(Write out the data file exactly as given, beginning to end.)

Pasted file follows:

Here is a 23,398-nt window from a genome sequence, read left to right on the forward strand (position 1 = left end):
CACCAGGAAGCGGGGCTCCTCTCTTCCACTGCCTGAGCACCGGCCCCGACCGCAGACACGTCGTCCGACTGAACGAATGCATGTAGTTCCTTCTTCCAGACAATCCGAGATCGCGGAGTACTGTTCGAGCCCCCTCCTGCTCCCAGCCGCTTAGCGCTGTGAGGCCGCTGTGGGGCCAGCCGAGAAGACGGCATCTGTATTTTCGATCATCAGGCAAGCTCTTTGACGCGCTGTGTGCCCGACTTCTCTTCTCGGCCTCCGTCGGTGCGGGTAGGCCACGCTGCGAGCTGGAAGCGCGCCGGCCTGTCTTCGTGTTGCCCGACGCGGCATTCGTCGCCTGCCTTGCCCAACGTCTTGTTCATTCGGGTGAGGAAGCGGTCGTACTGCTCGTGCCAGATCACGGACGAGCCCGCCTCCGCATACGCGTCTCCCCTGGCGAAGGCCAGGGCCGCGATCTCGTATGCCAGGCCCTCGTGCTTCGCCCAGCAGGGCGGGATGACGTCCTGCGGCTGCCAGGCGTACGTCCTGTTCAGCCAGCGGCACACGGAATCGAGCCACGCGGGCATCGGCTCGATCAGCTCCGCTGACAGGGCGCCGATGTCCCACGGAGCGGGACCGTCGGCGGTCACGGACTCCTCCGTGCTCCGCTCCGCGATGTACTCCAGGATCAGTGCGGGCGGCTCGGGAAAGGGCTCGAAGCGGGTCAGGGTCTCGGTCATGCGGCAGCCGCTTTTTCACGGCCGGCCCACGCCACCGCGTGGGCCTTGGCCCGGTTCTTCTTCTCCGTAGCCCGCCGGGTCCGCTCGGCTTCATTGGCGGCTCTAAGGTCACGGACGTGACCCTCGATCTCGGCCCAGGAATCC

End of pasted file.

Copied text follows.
Here is a 23,398-nt window from a genome sequence, read left to right on the forward strand (position 1 = left end):
CACCAGGAAGCGGGGCTCCTCTCTTCCACTGCCTGAGCACCGGCCCCGACCGCAGACACGTCGTCCGACTGAACGAATGCATGTAGTTCCTTCTTCCAGACAATCCGAGATCGCGGAGTACTGTTCGAGCCCCCTCCTGCTCCCAGCCGCTTAGCGCTGTGAGGCCGCTGTGGGGCCAGCCGAGAAGACGGCATCTGTATTTTCGATCATCAGGCAAGCTCTTTGACGCGCTGTGTGCCCGACTTCTCTTCTCGGCCTCCGTCGGTGCGGGTAGGCCACGCTGCGAGCTGGAAGCGCGCCGGCCTGTCTTCGTGTTGCCCGACGCGGCATTCGTCGCCTGCCTTGCCCAACGTCTTGTTCATTCGGGTGAGGAAGCGGTCGTACTGCTCGTGCCAGATCACGGACGAGCCCGCCTCCGCATACGCGTCTCCCCTGGCGAAGGCCAGGGCCGCGATCTCGTATGCCAGGCCCTCGTGCTTCGCCCAGCAGGGCGGGATGACGTCCTGCGGCTGCCAGGCGTACGTCCTGTTCAGCCAGCGGCACACGGAATCGAGCCACGCGGGCATCGGCTCGATCAGCTCCGCTGACAGGGCGCCGATGTCCCACGGAGCGGGACCGTCGGCGGTCACGGACTCCTCCGTGCTCCGCTCCGCGATGTACTCCAGGATCAGTGCGGGCGGCTCGGGAAAGGGCTCGAAGCGGGTCAGGGTCTCGGTCATGCGGCAGCCGCTTTTTCACGGCCGGCCCACGCCACCGCGTGGGCCTTGGCCCGGTTCTTCTTCTCCGTAGCCCGCCGGGTCCGCTCGGCTTCATTGGCGGCTCTAAGGTCACGGACGTGACCCTCGATCTCGGCCCAGGAATCC